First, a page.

3D printing – the technology revolutionising the pharmaceutical manufacturing industry
At the beginning of 2016, the world’s first U.S. Food and Drug Administration approved 3D-printed medicine Spritam will enter the US market. 3D printing of medicines has also been actively studied in Finland, for example, in Åbo Akademi University, for some time. The aim is to allow medicines to be printed on demand in pharmacy and hospital settings in the future, thus increasing the role of patients in the manufacturing process, as medications can be tailored to the specific needs of individual patients.
Although 3D printing of medicines has been studied for a long time, using 3D printing to manufacture ‘personalised’ medication is still a long-term goal. However, in time, this change will be revolutionary for pharmacies as well as pharmaceutical companies. A clear advantage would, of course, be the increased cost efficiency of manufacturing, which would surely lead to a drop in medicine prices. On the other hand, 3D printing would simplify the production of medicines to such an extent that copying them will also become easier.
Currently, it is beneficial for pharmaceutical companies if the initial investment costs required to begin manufacturing a medicinal product are so high that the process is not attractive to generics manufacturers, or if manufacturing the finished product is so complex that generics manufacturers simply cannot determine how the end product is achieved. This offers ‘protection’ to the product even after the patent protection has expired. When competing products do not enter the market after the patent protection has expired, the original product remains profitable. 3D printing will not facilitate the development or production of the active ingredient in the product or the manufacturing of liquid medicines, but it can be assumed to have an impact on both legal and illegal copying of tablets.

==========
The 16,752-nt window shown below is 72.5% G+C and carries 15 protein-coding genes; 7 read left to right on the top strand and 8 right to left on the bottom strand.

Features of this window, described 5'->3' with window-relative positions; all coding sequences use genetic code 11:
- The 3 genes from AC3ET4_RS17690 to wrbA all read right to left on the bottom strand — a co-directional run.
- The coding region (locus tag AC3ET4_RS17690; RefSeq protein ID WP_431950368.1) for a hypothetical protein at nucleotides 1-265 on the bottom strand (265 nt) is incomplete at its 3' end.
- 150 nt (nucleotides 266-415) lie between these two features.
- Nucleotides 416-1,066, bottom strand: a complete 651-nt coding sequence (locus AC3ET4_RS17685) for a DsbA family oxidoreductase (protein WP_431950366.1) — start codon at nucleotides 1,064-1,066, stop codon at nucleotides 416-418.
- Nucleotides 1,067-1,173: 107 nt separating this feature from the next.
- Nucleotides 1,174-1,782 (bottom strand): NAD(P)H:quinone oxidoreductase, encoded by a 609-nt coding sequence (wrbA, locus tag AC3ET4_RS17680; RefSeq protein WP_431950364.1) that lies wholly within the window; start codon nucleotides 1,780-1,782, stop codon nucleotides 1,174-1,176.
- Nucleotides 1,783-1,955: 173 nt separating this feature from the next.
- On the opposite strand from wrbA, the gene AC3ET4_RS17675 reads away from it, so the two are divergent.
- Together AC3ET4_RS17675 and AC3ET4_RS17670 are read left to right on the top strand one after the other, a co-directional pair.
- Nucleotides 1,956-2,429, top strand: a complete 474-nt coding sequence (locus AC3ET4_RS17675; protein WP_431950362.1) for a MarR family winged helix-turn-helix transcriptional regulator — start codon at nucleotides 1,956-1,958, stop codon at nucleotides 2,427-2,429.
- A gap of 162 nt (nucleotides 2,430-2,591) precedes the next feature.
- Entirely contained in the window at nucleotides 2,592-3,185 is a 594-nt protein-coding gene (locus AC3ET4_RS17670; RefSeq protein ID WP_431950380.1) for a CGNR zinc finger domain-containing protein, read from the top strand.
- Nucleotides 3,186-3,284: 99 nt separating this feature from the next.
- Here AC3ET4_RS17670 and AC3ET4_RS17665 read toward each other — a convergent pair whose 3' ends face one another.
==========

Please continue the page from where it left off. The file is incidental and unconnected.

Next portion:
According to the Medicines Act, only medicinal product manufacturers that have acceptable production facilities and equipment and a licence from the Finnish Medicines Agency (Fimea) may manufacture medicinal products industrially. Fimea licenced pharmacies may only perform automated dose dispensing and contract manufacturing, i.e., manufacturing ingredient mixtures used in medicines and finished medications for other pharmacies. Hospital and medical centre pharmacies may also prepare medicinal products according to the operational needs of the hospital district, hospital or medical centre and in situations where the necessary medication for an individual patient cannot be obtained elsewhere. Thus, manufacturing tablets in a hospital pharmacy for use in the hospital district, hospital or medical centre should be possible under current law. However, since 3D printing of medicines is about much more than just automated dose dispensing, the Medicines Act would require some editing, so that printers could be used to produce medicines in pharmacies.
In addition, a 3D printer that is used to manufacture medicines is considered a medical device and is therefore subject to provisions on medical products and equipment. Consequently, a printer used to manufacture medicines must meet the requirements of the Council Directive concerning medical devices, which have been implemented in Finland through the Finnish Medical Device Act. A medical device must be suitable for its intended use and its intended functionality and productivity must be compatible with its intended use. In addition, the proper use of the device must not endanger the health and safety of the patient, user or others. The device must also have the CE mark. It is noteworthy that the manufacturer is responsible for the design, manufacturing, packaging, and labelling of the device regardless of whether these activities are carried out by the manufacturer itself or by another entity on its behalf.
Although 3D printing will surely facilitate and enhance the manufacturing of medicinal products, personalised medicine is still a long way away, especially in terms of the law. On the other hand, the effect on health care costs would probably be so large that the change would be quite welcome, particularly from the perspective of the Finnish economy.